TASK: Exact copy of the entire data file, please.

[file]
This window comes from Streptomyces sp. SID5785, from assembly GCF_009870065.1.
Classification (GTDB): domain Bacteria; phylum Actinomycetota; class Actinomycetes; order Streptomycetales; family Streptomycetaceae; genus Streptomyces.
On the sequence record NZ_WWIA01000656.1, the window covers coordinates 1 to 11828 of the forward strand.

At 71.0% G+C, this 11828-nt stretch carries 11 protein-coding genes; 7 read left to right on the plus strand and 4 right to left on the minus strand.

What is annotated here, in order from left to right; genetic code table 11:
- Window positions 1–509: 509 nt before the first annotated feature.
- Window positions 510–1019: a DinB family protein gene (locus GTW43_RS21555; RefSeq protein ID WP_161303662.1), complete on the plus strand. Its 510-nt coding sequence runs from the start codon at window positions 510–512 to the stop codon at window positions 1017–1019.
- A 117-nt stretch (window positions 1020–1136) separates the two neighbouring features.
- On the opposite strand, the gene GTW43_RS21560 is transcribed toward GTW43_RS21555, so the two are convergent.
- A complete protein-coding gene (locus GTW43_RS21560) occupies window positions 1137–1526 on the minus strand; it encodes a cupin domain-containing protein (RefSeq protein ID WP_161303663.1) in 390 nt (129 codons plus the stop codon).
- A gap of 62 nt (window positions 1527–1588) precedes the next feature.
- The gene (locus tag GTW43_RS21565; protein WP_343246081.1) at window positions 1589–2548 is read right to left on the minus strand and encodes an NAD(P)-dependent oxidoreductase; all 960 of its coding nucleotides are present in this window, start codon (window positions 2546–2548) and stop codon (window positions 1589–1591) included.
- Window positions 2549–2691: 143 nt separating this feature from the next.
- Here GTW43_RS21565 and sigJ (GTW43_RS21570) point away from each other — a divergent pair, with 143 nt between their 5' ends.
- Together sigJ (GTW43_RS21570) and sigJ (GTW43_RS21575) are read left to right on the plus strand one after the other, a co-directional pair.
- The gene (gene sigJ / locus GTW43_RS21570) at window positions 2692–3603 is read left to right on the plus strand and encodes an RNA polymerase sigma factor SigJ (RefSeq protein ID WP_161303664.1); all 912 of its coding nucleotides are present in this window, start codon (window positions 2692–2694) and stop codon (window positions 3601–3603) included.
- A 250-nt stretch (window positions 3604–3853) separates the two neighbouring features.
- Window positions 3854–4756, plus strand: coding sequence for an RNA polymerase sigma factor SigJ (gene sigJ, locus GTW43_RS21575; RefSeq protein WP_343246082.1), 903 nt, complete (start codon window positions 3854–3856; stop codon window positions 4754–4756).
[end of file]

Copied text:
This window comes from Streptomyces sp. SID5785, from assembly GCF_009870065.1.
Classification (GTDB): domain Bacteria; phylum Actinomycetota; class Actinomycetes; order Streptomycetales; family Streptomycetaceae; genus Streptomyces.
On the sequence record NZ_WWIA01000656.1, the window covers coordinates 1 to 11828 of the forward strand.

At 71.0% G+C, this 11828-nt stretch carries 11 protein-coding genes; 7 read left to right on the plus strand and 4 right to left on the minus strand.

What is annotated here, in order from left to right; genetic code table 11:
- Window positions 1–509: 509 nt before the first annotated feature.
- Window positions 510–1019: a DinB family protein gene (locus GTW43_RS21555; RefSeq protein ID WP_161303662.1), complete on the plus strand. Its 510-nt coding sequence runs from the start codon at window positions 510–512 to the stop codon at window positions 1017–1019.
- A 117-nt stretch (window positions 1020–1136) separates the two neighbouring features.
- On the opposite strand, the gene GTW43_RS21560 is transcribed toward GTW43_RS21555, so the two are convergent.
- A complete protein-coding gene (locus GTW43_RS21560) occupies window positions 1137–1526 on the minus strand; it encodes a cupin domain-containing protein (RefSeq protein ID WP_161303663.1) in 390 nt (129 codons plus the stop codon).
- A gap of 62 nt (window positions 1527–1588) precedes the next feature.
- The gene (locus tag GTW43_RS21565; protein WP_343246081.1) at window positions 1589–2548 is read right to left on the minus strand and encodes an NAD(P)-dependent oxidoreductase; all 960 of its coding nucleotides are present in this window, start codon (window positions 2546–2548) and stop codon (window positions 1589–1591) included.
- Window positions 2549–2691: 143 nt separating this feature from the next.
- Here GTW43_RS21565 and sigJ (GTW43_RS21570) point away from each other — a divergent pair, with 143 nt between their 5' ends.
- Together sigJ (GTW43_RS21570) and sigJ (GTW43_RS21575) are read left to right on the plus strand one after the other, a co-directional pair.
- The gene (gene sigJ / locus GTW43_RS21570) at window positions 2692–3603 is read left to right on the plus strand and encodes an RNA polymerase sigma factor SigJ (RefSeq protein ID WP_161303664.1); all 912 of its coding nucleotides are present in this window, start codon (window positions 2692–2694) and stop codon (window positions 3601–3603) included.
- A 250-nt stretch (window positions 3604–3853) separates the two neighbouring features.
- Window positions 3854–4756, plus strand: coding sequence for an RNA polymerase sigma factor SigJ (gene sigJ, locus GTW43_RS21575; RefSeq protein WP_343246082.1), 903 nt, complete (start codon window positions 3854–3856; stop codon window positions 4754–4756).